Nine RCTs were included in this review (102,621 participants). Sample sizes ranged from 1,276 to 39,876. Follow-up ranged from 4.4 to 10.1 years.
A significant difference favoured aspirin for major cardiovascular events (RR 0.90, 95% CI 0.85 to 0.96; nine studies). Over a mean follow-up period of 6.9 years this related to an ARR of 0.39% (95% CI 0.18% to 0.61%) and corresponded to a NNT of 253 (95% CI 163 to 568) to prevent one major cardiovascular event.
A significant difference favoured control treatment for haemorrhagic stroke (RR 1.35, 95% CI 1.01 to 1.81; nine studies). Over a mean follow-up period of 6.9 years this related to an absolute risk increase of 0.06% (95% CI 0.003% to 0.126%) and corresponded to a NNH of 1,560 (95% CI 764 to 33,333) to cause one haemorrhagic stroke.
A significant difference favoured control treatment for major bleeding (RR 1.62, 95%CI 1.31 to 2.00; nine studies). Over a mean follow-up period of 6.9 years this related to an absolute risk increase of 0.38% (95% CI 0.21% to 0.55%) and corresponded to a NNH of 261 (95% CI 182 to 476) to cause one major bleeding event.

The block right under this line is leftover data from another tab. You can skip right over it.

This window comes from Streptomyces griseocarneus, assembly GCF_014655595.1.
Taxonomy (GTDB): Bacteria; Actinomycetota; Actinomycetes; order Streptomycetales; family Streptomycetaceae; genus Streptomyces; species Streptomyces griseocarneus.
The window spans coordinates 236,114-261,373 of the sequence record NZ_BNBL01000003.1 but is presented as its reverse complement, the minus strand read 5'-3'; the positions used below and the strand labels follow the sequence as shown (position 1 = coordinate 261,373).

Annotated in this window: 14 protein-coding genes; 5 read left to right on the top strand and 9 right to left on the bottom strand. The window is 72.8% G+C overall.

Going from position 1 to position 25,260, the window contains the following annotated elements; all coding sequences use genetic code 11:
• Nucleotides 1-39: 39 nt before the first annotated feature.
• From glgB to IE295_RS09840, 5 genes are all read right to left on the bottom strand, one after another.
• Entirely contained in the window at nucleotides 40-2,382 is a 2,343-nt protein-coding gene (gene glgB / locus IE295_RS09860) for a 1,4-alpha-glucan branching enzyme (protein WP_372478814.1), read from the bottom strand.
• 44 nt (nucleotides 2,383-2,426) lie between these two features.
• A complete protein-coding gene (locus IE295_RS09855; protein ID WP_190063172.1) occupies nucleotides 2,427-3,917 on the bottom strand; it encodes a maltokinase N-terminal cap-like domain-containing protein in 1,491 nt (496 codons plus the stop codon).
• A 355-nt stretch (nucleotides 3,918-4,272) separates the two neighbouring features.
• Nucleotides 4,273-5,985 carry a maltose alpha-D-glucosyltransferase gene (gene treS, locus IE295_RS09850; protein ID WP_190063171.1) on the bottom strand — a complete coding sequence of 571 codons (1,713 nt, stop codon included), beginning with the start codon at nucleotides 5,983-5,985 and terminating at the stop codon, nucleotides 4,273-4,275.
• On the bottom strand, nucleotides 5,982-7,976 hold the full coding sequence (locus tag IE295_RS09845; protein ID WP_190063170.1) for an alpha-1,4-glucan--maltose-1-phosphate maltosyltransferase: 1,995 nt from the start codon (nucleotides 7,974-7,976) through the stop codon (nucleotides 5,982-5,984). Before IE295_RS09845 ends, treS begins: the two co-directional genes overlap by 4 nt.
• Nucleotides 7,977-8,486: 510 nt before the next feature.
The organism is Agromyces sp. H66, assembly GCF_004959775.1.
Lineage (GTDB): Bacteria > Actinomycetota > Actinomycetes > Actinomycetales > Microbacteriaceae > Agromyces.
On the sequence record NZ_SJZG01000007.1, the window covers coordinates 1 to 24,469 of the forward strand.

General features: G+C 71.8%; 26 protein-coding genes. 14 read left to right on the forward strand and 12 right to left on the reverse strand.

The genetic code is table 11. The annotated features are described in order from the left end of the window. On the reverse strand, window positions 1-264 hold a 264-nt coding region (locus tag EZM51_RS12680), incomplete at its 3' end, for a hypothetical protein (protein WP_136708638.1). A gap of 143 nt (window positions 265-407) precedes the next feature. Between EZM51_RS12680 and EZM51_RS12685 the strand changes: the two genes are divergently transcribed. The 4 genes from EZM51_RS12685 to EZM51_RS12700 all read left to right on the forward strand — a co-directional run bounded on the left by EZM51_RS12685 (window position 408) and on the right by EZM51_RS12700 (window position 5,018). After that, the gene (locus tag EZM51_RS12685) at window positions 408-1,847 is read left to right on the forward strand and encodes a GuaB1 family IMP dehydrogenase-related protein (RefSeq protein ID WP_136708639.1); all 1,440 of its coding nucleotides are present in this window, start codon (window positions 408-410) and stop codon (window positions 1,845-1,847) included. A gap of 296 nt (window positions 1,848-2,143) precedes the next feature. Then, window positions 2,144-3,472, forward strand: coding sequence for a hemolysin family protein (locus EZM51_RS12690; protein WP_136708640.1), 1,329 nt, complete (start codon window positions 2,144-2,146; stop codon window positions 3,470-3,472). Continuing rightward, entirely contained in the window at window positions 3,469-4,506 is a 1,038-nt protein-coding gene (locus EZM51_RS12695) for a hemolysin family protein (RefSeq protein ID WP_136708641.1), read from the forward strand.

There was no significant difference in the rate of fatal and nonfatal myocardial infarction, nonfatal myocardial infarction, fatal and nonfatal stroke, nonfatal stroke (eight studies), death, ischaemic stroke and cardiovascular death. For myocardial infarction there was significant heterogeneity of 63%. No significant heterogeneity was found for any other analysis. Meta-regression did not reveal relationships between any of the investigated covariates and the effect of aspiring on major cardiovascular events and major bleeding.
No dose or formulation effects of aspirin on major cardiovascular events were found.
The relative risk of major cardiovascular events was similar across all sensitivity and subgroup analyses.